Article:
P Otuaga, A Eweka, A Oni, L Ebite
congenital abnormality, cyclops, holoprosencephaly, placental previa
P Otuaga, A Eweka, A Oni, L Ebite. Cyclops Deformity In Benin City, Nigeria: A Case Report. The Internet Journal of Neurology. 2007 Volume 10 Number 1.
Cyclopes are rare congenital abnormalities; a severe form of holoprosencephaly resulting in children being born with just one eye. It results from failure of the cerebral hemisphere to separate during fetal development. The incidence is 1 in 13,000 live births but present in 1 in 2500 pregnancies that end up as miscarriage. It is incompatible with life. In this report we present a Cyclops delivered via cesarean section on account of ante partum hemorrhage secondary to placental previa type 11a.
The term cyclopia is commonly used to describe either the abnormality of true cyclopia in which a single median eye is the only ocular structure present or synophthalmia in which two globes (right and left eyes) are partially fused in the median position. Cyclopia (also cyclocephaly or synophthalmia) is a rare and severe form of holoprosencephaly and is a congenital
Garzozi and Bankay reported that true cyclopia is a rare anomaly in which the organogenetic development of the two separate eyes is suppressed. A case of true cyclopia with normal karyotype was presented. There was a history of the use of an intrauterine device for contraception and of drug ingestion during early pregnancy. An anatomico-pathological study of the monster with detailed presentation of the cyclopean eye was also reported.4, 5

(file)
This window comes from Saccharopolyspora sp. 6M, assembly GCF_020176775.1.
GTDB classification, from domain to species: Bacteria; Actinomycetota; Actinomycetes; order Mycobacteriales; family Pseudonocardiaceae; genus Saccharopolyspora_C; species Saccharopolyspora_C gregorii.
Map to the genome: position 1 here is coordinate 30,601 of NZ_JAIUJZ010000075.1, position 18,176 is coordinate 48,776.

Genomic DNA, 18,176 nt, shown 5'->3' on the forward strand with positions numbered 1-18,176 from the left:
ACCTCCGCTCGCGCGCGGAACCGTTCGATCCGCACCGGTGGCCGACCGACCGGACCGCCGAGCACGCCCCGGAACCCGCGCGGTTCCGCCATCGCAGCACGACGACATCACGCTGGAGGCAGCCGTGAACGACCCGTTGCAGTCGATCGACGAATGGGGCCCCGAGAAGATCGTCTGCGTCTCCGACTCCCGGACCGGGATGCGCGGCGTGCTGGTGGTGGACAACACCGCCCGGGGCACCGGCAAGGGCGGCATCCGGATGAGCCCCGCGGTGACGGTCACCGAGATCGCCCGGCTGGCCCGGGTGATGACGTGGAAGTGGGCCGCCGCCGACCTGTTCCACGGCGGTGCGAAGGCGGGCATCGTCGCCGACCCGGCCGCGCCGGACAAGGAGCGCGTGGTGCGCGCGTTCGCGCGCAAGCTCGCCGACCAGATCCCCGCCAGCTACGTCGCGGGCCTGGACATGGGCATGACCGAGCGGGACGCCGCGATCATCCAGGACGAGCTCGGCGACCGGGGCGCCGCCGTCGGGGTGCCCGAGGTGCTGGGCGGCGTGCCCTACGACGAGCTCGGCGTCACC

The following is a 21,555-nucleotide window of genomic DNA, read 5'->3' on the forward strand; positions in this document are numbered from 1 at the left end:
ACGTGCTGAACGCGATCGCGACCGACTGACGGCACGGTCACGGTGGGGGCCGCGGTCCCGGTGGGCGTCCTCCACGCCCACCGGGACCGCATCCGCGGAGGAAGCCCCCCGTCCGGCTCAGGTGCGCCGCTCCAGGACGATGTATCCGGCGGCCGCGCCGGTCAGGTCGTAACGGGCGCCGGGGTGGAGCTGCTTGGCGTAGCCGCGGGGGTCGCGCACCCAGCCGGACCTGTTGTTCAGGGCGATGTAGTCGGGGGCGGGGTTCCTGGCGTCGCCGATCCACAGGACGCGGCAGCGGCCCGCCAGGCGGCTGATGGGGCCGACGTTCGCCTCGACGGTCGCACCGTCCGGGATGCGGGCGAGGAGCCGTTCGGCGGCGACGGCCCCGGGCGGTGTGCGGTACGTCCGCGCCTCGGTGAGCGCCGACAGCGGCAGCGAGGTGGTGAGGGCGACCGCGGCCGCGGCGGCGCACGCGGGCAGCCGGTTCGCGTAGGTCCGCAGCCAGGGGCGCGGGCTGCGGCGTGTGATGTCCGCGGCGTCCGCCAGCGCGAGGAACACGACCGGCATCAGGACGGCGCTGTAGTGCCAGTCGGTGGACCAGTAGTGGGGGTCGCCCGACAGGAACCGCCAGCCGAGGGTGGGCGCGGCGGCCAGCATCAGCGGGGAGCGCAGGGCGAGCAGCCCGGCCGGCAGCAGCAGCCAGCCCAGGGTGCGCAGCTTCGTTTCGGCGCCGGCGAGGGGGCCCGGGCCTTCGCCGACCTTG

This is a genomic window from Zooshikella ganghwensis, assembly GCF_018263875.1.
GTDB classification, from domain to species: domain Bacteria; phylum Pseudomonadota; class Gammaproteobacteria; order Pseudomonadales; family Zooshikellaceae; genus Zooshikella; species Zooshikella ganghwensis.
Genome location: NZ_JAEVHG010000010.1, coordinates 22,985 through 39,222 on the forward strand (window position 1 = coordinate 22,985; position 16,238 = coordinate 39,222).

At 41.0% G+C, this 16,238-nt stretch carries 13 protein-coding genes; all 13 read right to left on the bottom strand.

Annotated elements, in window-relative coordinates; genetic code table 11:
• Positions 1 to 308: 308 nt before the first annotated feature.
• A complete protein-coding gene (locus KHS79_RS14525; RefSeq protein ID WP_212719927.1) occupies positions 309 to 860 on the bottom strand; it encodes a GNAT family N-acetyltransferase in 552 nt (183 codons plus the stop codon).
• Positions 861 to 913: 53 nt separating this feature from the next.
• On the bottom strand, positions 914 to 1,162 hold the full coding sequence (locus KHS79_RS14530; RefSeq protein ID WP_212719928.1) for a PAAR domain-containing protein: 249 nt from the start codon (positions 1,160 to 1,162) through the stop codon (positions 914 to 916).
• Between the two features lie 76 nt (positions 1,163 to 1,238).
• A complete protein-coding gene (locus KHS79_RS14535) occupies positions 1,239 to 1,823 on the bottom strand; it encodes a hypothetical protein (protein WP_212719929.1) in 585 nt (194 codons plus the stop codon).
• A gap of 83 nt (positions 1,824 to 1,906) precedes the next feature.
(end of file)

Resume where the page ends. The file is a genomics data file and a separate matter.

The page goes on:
Typically, cyclopia present with the nose either missing or replaced with a non-functioning nose in the form of a proboscis. Such a proboscis generally appears above the central eye, and is characteristic of a form of cyclopia called rhinencephaly or rhinocephaly.6
Although cyclopia is very rare, several cyclopic human babies are preserved in medical museums (e.g. The Vrolik Museum, Amsterdam).7 There are also two known cases of children with Down syndrome being born with one eye.8 Some extreme cases of cyclopia have been documented in cats. In such cases, the nose and mouth fail to form, resulting in suffocation shortly after birth.9
Suggested risk factors include maternal diabetes, infections during pregnancy (syphilis, cytomegalovirus, toxoplasmosis, herpes and rubella), drugs taken during pregnancy (alcohol, aspirin, lithium, anticonvulsants, hormones, retinoic acid, anticancer agents and fertility drugs) and physical agents like ultra violet light, previous pregnancy loss and first trimester bleeding10, 11, 12
Genetic problems or toxins can cause problems in the embryonic forebrain-dividing process13. One highly teratogenic alkaloid toxin that can cause cyclopia is cyclopamine or 2-deoxyjervine, found in the plant
In 2005, a kitten with cyclopia, “Cy”, was born in the United state and died about one day after birth.15
Cyclopia deformities have been recognized for centuries. Cyclops are mentioned in Greek mythology at least three times16. Homer described cyclopic giants who lived as shepherds in Sicily. Hesiods tells of three cyclopic storm gods. Brontes, Steropes and Arges, who were sons of Uranus and Gaea. They belonged to the family of Titans. A third group of cyclopean giants had abdominal arms. These mythical prehistoric workmen are said to have built the walls of Mycenae and Tiryns and were objects of worship because of their strength. Cyclopean deformity were said to be caused by punishment from the gods for the wickedness of man.16
Familial occurrences in twins and in consanguineous marriages have been documented and would be consistent with a single gene abnormality17. In normal differentiation of the cephalic midline structures there is increase expression of Pax-2 gene and inhibition of Pax-6 gene from the notochord. However, inappropriate expression of these genes may result in cyclopia18. Mutation of sonic hedgehog gene (SSH) has also been implicated in the formation of cyclopia. Other genes that play a role in the formation of these defects include ZIC2, TGIF and SIX319. In recent years several isolated case report of Cyclops or holoprosencephaly in humans and animals have been associated with abnormal chromosomes20.